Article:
Furthermore, a whistleblower will have unique concerns related to his or her involvement in the case and might wish to have a legal representative to assist them with bringing such a claim. A whistleblower has certain protections afforded to him or her as a result of taking the next steps to alert the government to fraud.

Meaning of The Term Qui Tam

Qui tam is the technical legal term for the mechanism under the False Claims Act that enables private entities and persons with evidence of fraud against the government to take action on behalf of the government.

Qui tam lawsuits or False Claims Act lawsuits have become a powerful form of litigation that enables whistleblowers to help the government with stopping many kinds of fraud, including education services fraud, Medicaid and Medicare fraud, defense contractor fraud and more. Rather than being known as a plaintiff, a False Claims Act lawsuit whistleblower is known as a relator, since the federal government is typically the plaintiff.

Next Steps for A Whistleblower Interested in Filing A False Claims Act Lawsuit

Once an individual has evidence of fraud against the government and decides to blow the whistle, the whistleblower should find an experienced attorney who has a background in representing whistleblowers.

Thorough research should be completed and consideration should be given to the selection of a lawyer who has a background in that field. The way that the case proceeds will be a major factor in determining whether or not the whistleblower will receive an award. A qui tam action must be initiated in the federal district court. In addition to a copy of the complaint, all material written evidence and written disclosure statement should also be provided and served to the US Department of Justice and the US Attorney’s Office.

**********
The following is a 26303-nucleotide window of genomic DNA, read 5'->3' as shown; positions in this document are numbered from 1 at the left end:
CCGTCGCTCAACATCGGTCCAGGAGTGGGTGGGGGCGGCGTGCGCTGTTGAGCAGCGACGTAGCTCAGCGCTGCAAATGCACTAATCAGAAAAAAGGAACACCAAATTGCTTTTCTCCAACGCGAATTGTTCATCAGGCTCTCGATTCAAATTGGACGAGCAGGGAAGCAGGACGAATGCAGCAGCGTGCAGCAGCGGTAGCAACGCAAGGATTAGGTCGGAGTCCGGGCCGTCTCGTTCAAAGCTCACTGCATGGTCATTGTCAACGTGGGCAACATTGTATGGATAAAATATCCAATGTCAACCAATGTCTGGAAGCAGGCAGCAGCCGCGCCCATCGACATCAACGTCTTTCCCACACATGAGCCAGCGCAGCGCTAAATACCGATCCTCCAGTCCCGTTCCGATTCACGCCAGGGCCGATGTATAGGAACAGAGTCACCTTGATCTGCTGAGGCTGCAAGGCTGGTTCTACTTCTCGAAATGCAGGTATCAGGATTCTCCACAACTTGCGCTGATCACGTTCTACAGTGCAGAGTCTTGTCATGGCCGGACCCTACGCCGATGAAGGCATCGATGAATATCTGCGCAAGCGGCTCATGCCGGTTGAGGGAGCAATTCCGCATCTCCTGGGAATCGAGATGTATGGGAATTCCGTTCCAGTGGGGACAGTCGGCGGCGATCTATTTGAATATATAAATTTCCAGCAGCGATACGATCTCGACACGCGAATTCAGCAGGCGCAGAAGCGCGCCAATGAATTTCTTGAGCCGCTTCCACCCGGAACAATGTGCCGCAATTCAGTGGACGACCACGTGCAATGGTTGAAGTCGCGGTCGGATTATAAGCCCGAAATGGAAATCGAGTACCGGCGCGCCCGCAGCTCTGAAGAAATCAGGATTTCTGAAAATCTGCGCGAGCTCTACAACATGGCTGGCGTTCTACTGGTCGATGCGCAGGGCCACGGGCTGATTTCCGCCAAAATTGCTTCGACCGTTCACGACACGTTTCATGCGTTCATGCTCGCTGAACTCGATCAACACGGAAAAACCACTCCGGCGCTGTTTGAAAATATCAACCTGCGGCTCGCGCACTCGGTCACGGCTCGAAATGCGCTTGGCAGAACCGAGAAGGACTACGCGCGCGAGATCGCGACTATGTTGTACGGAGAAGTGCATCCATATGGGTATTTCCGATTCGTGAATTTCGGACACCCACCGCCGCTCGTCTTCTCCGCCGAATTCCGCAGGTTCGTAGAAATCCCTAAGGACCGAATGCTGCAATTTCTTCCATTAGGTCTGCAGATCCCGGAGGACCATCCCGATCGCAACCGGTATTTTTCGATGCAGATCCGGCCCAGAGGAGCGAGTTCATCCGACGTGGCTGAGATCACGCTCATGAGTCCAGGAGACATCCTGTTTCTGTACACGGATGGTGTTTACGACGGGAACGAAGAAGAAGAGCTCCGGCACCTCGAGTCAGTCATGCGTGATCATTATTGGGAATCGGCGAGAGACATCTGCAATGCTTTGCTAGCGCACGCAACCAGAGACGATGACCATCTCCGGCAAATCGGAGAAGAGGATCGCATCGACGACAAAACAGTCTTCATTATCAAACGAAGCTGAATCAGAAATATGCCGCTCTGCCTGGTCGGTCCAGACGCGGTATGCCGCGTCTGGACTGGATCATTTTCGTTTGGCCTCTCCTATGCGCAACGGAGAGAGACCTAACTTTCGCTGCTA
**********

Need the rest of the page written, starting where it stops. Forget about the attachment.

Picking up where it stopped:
This is the formal notification that the government receives that a whistleblower action has begun. Any False Claims Act lawsuit or qui tam complaints is filed under seal for a minimum of 60 days. This means that the specific facts of the case are kept secret from everyone except the government, so that the Department of Justice has appropriate time to investigate the allegations. Even the person or company accused of fraud is not informed about the case, and the 60 day seal period is often extended on the government’s request. In many False Claim Act lawsuits, the seal period can last for a year or more. This is the point in time in which the government evaluates the claims brought forward by the whistleblower and decides whether or not to intervene in the case.

It’s important for a whistleblower to understand that the government only intervenes in a small percentage of cases. A whistleblower in a False Claims Act lawsuit is eligible to recover between 15% and 30% of the total recovery from the defendant. If the government intervenes, the whistleblower will receive at least 15% but not more than 25% of a successful recovery. In cases in which the government elects not to intervene, the whistleblower could receive up to 30% of the total recovery.     

Sources:

https://www.acfe.com/article.aspx?id=4294968486

https://www.justice.gov/jm/criminal-resource-manual-932-provisions-handling-qui-tam-suits-filed-under-false-claims-act

https://www.rcfp.org/journals/the-news-media-and-the-law-winter-2011/keeping-track-false-claims/